Here there are rooms to let, restaurants, grocery stores, cafés and pottery workshops.
Many of the hiking trails through the NATURA protected areas start at Vathi, as well as those leading to Fikiada and Platy Gialos to the east.
On the beach there is the beautiful church of Taxiarches (the Archangels) (16th century), which holds a festival three times a year (July, September and November).
Faros is a sheltered harbour and fishing village 7 km from Apollonia. It was the island’s main port until 1883 and is named after the ancient tower (Faros being the Greek word for lighthouse) on the beach (where the footpath from Faros to Glyfo begins today). On the waterfront at Faros is a small stone theatre which hosts a variety of cultural events during the summer season.
In Faros there are three small sandy beaches:
The central beach, where the asphalt road ends, has spectacular views of Chrisopigi. It also has a number of restaurants, cafés, bars and a grocery store.
The beach at Glyfo is so named for the well of brackish water which has been there since ancient times, and is still there today, to the right of Faros beach. From Glyfo begins the beautiful paved footpath (illuminated at night) leading to the beaches of Apokofto and Chrysopigi. To the right of the beach, the steps to leading to the ancient mines and the remains of the old ore-loading facilities are visible.
Lastly, there is Fasolou, to the left of Faros beach, where there is a restaurant and rooms to let. The Monastery of Stavros (the Cross) in Faros is also to be found at Fasolou.
Hiking trails starting at Faros lead to the Acropolis on the hill of Agios Andreas and Kastro.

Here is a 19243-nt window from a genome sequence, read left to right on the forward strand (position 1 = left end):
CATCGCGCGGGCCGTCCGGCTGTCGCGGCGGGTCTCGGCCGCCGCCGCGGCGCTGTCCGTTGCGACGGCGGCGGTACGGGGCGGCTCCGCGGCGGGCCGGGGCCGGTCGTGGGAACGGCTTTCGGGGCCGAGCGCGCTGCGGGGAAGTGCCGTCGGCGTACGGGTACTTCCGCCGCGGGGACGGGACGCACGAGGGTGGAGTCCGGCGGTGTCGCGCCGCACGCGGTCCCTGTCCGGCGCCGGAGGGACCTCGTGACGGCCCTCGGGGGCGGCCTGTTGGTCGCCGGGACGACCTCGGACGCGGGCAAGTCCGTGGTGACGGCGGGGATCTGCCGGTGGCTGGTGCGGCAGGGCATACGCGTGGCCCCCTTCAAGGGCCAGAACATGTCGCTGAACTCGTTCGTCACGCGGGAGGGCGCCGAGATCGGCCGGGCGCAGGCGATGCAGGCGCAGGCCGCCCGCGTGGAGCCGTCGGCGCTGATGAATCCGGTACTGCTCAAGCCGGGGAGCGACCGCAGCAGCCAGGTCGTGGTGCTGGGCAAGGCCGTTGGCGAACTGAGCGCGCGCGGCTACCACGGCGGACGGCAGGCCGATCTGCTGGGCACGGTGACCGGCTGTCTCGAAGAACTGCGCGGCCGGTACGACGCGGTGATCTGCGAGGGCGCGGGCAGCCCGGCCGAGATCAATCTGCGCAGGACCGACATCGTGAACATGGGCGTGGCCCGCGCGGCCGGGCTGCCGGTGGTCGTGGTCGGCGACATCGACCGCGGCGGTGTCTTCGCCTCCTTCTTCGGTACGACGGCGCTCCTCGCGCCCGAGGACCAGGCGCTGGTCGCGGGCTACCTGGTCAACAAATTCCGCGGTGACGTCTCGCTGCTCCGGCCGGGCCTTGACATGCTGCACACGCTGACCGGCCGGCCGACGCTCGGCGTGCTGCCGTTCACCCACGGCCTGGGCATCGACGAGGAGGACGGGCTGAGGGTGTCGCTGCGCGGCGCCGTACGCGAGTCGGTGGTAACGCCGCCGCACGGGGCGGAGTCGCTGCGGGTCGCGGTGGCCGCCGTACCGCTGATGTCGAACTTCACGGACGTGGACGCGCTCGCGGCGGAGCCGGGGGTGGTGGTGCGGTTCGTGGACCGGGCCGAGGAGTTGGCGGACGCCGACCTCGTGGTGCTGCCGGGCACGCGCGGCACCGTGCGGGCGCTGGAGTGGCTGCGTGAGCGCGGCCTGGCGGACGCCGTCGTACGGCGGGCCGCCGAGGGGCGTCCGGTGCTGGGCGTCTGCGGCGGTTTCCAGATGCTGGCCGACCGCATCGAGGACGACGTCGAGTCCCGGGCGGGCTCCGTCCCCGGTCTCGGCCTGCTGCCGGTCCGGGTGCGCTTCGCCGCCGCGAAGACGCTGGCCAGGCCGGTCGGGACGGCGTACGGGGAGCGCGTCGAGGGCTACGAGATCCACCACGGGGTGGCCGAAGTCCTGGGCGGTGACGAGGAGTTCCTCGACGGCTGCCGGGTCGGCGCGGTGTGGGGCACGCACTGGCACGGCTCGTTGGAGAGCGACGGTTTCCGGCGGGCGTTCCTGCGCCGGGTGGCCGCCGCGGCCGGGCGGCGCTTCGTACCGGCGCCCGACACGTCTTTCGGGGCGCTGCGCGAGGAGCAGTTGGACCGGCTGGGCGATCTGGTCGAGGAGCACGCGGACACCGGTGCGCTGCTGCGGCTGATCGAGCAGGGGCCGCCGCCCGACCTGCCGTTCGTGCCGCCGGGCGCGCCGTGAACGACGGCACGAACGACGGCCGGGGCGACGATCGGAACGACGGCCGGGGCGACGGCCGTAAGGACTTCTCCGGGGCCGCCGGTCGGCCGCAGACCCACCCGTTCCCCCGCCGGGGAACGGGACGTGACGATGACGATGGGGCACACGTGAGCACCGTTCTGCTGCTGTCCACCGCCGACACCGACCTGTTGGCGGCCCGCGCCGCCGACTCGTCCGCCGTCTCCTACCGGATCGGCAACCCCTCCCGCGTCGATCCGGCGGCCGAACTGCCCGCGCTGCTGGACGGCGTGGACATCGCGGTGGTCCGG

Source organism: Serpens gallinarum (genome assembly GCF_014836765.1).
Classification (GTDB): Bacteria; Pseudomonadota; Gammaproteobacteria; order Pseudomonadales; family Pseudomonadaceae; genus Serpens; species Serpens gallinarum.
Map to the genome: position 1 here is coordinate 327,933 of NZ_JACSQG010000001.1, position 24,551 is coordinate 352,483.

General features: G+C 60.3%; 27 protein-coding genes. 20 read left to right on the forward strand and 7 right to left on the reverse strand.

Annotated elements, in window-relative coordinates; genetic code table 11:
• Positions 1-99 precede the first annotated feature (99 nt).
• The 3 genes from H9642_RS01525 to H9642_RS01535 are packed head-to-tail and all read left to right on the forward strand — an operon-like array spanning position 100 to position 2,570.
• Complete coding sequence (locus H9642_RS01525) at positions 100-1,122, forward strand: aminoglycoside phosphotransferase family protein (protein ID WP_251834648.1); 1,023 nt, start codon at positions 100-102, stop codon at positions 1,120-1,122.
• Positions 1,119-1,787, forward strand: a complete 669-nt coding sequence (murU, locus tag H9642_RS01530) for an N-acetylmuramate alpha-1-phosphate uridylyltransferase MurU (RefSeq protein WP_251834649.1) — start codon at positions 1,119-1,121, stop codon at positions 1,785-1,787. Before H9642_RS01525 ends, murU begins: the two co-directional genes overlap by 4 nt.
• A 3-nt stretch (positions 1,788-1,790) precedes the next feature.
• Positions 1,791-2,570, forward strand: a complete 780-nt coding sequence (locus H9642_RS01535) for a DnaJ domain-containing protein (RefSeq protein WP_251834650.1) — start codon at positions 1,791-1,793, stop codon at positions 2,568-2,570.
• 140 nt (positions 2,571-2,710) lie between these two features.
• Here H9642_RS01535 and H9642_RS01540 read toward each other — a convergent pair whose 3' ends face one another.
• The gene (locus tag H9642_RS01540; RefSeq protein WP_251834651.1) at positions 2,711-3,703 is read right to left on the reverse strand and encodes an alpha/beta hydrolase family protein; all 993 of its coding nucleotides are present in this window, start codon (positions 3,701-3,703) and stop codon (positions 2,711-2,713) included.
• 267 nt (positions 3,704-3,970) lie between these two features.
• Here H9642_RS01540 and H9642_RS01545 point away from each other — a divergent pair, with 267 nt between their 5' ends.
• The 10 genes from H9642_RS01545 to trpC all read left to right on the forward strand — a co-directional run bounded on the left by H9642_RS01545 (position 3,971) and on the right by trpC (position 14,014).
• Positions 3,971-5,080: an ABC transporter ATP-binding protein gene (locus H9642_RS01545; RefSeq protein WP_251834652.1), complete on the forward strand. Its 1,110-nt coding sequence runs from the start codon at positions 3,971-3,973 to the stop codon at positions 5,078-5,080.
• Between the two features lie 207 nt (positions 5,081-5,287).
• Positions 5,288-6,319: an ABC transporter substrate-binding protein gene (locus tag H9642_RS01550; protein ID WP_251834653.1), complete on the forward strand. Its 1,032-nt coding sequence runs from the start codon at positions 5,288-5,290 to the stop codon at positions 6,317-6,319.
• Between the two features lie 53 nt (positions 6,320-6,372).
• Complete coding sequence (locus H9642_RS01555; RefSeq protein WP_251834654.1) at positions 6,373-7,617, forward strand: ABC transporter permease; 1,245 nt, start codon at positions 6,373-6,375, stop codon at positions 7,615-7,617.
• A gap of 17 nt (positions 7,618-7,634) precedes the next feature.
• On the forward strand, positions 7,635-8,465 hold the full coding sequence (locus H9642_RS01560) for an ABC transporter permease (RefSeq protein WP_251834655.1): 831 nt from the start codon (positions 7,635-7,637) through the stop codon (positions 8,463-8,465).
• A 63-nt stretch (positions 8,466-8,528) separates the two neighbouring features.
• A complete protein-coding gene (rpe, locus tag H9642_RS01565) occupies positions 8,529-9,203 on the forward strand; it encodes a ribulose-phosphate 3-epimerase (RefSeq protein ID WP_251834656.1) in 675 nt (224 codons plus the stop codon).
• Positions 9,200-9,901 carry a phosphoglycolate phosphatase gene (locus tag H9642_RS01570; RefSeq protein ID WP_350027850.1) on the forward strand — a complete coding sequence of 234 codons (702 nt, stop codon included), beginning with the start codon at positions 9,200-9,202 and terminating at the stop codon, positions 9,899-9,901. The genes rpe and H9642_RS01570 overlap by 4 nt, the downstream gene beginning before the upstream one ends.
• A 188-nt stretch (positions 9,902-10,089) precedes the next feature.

Ten kilometers from Apollonia, just before Platys Gialos, is the most famous spot on the island, Chrysopigi.
On the peninsula here is Monastery of Panagia of Chrysopigi (Virgin Mary of Chrysopigi)(1523), patron and protector of the island, celebrated with a festival on the eve of Analipsi (Ascension Day). The festival of Chrysopigi follows a special ritual that includes procession of the icon around the villages and an all-night vigil. It attracts hundreds of pilgrims every year.
The rocks at Chrysopigi are a favourite jumping off point for many swimmers.
East of the church is the sandy beach of ‘Apokofto’ with its crystal-clear azure waters. The only buildings are the two restaurants right on the sands. From there, begins a cobbled pathway leading to the beach of Glyfo in Faros.
West of the church is Saoures, a small secluded pebble beach.
Local attractions include the White Tower, located near the crossroads between Platys Gialos and Chrysopigi, which is the most famous of the 77 ancient towers on the island and the best preserved.
In the general area of Chrysopigi there is a grocer’s and limited tourist accommodation.
Heronissos is the northernmost beach of the island and is 15 km from Apollonia. It is a picturesque fishing village with a small sandy beach. Here there are tavernas, a small grocery store, a few rooms to let and a traditional pottery workshop.
The northernmost buildings on the island are situated on the hill above the village. They are the Church of Agios Georgios and the remains of one of the ancient beacon towers.
On the route to Heronissos from here are the villages of Troullaki and Diavroucha and some pottery workshops.
This is a small pebble beach, 14 km from Apollonia and one kilometre outside Heronissos.
There are two café restaurants which provide umbrellas and sun beds for bathers.
Fykiada is a small sandy beach between Platys Gialos and the bay of Vathi. Near the beach is the chapel of Agios Georgios. Behind the chapel is one of the oldest olive trees on the island and there are traces of the old cart road.
The beach is accessible from the sea and from the footpaths that start out from Platys Gialos or Vathi.